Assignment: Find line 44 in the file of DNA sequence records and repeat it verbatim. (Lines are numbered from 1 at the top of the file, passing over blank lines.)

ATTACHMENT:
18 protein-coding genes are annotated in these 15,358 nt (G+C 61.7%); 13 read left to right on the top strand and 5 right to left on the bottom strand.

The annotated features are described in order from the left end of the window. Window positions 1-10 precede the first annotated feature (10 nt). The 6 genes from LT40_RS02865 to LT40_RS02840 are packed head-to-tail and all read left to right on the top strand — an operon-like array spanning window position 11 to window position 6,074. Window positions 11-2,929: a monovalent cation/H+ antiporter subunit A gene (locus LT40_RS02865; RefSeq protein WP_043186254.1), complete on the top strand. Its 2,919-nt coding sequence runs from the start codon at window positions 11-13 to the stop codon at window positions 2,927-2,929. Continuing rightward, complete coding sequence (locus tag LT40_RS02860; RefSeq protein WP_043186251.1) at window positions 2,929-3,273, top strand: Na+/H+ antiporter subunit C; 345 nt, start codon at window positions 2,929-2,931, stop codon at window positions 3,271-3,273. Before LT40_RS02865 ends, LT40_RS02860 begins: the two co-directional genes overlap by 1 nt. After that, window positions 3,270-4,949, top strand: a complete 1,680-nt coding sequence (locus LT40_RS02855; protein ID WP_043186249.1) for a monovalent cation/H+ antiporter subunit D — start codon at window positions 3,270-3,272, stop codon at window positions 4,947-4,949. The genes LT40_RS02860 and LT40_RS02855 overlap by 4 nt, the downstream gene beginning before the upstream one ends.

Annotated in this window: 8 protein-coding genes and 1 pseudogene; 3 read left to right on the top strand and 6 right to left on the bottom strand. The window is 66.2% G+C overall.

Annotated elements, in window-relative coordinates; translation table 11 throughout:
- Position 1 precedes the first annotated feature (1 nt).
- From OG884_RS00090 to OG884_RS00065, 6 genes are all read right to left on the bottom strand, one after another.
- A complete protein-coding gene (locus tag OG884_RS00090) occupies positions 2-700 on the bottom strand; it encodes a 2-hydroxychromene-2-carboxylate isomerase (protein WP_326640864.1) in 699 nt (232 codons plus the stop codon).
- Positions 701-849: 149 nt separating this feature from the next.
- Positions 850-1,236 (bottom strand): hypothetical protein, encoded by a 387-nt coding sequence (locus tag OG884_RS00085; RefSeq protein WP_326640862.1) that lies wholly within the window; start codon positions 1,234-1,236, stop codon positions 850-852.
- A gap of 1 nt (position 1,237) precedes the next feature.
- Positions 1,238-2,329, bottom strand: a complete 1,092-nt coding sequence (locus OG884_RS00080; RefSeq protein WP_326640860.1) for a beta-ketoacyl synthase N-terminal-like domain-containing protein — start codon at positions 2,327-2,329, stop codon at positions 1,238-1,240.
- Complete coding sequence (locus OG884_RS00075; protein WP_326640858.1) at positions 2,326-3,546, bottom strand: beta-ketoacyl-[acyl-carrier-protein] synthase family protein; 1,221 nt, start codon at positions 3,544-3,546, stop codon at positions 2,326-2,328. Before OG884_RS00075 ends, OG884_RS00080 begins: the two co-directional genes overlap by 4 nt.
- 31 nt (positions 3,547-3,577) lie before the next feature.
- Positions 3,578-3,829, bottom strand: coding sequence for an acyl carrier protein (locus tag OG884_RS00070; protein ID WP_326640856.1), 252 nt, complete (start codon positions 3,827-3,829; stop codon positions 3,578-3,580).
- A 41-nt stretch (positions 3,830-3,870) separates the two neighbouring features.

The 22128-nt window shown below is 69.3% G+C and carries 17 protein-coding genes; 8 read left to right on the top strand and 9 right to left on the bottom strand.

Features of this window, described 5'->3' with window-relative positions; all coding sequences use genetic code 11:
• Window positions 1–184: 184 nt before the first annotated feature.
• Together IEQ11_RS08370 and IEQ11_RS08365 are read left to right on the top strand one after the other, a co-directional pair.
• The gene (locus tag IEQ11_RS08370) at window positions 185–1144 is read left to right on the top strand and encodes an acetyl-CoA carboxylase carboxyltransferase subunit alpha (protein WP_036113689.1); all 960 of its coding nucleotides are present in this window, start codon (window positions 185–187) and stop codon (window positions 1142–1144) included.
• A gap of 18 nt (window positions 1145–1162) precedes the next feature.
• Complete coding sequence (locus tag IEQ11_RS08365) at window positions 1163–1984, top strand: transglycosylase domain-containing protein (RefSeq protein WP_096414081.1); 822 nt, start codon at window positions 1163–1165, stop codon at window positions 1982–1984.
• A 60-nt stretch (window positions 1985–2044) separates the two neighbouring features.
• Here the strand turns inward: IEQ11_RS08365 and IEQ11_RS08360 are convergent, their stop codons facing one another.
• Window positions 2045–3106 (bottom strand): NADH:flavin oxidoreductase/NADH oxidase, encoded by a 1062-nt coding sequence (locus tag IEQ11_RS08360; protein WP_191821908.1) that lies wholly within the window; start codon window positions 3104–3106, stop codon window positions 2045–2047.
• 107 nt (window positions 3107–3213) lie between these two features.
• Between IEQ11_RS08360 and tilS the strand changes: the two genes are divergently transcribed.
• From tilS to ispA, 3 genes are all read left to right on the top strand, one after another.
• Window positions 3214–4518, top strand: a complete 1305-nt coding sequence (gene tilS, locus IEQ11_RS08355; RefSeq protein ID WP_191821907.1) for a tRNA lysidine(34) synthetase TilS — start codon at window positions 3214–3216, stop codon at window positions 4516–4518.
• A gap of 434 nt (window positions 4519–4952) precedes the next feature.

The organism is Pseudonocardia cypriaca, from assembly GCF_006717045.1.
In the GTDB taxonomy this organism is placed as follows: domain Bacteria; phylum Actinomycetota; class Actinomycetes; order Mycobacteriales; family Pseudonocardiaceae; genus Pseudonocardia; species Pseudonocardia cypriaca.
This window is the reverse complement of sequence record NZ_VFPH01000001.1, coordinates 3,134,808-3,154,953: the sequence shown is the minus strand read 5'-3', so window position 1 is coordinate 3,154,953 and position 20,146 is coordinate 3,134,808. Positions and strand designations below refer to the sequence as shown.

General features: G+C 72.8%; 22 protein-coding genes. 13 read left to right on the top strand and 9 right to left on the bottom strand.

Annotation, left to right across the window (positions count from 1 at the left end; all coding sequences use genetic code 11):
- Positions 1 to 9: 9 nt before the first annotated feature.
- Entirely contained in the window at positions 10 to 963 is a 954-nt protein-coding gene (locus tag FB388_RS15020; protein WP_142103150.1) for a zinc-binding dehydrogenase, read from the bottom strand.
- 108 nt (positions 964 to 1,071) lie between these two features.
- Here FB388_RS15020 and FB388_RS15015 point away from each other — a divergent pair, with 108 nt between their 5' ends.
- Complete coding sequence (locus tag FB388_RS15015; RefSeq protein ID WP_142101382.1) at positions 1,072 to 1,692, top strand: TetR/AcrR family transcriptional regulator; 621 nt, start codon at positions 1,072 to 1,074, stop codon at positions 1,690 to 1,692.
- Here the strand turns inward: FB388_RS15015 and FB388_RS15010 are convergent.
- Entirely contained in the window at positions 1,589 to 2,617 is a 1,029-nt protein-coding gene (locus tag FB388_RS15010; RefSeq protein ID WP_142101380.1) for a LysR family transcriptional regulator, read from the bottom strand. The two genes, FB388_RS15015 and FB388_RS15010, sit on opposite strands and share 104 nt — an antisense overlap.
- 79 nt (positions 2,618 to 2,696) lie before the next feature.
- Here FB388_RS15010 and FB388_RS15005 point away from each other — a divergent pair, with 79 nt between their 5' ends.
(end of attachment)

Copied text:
- Here FB388_RS15010 and FB388_RS15005 point away from each other — a divergent pair, with 79 nt between their 5' ends.